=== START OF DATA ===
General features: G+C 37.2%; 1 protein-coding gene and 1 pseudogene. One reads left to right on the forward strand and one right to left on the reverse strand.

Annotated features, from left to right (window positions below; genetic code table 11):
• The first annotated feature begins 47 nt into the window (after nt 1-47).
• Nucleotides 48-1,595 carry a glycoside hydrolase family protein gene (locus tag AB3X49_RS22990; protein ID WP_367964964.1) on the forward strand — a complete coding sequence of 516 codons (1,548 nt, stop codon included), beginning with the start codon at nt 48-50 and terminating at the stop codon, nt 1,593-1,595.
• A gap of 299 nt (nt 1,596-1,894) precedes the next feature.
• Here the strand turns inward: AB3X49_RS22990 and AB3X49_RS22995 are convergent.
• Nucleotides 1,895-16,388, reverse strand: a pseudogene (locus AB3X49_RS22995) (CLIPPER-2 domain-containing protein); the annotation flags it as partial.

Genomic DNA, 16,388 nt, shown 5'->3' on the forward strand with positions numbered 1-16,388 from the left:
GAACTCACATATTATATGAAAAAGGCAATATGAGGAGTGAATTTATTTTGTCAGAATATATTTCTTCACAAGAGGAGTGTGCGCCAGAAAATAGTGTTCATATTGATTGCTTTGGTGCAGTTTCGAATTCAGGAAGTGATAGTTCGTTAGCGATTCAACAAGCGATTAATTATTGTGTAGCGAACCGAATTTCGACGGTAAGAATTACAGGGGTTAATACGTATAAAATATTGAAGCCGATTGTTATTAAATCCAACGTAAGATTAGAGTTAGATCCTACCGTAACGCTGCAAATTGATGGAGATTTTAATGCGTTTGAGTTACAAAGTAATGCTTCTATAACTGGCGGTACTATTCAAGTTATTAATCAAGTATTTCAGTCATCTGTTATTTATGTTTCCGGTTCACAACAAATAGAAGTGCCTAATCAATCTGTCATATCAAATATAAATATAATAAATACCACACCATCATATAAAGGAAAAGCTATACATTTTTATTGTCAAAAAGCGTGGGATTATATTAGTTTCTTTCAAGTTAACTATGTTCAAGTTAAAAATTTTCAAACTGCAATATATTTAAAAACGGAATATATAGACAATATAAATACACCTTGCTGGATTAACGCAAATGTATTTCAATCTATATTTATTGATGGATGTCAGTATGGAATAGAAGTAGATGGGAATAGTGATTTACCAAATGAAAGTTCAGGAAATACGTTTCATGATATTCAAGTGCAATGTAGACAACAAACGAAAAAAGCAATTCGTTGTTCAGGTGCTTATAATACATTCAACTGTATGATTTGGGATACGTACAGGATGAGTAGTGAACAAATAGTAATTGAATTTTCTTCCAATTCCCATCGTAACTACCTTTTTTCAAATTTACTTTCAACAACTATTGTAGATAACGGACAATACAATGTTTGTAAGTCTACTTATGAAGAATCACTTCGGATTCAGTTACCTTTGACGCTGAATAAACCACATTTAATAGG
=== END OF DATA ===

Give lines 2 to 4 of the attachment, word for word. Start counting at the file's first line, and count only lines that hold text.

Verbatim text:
Annotated features, from left to right (window positions below; genetic code table 11):
• The first annotated feature begins 47 nt into the window (after nt 1-47).
• Nucleotides 48-1,595 carry a glycoside hydrolase family protein gene (locus tag AB3X49_RS22990; protein ID WP_367964964.1) on the forward strand — a complete coding sequence of 516 codons (1,548 nt, stop codon included), beginning with the start codon at nt 48-50 and terminating at the stop codon, nt 1,593-1,595.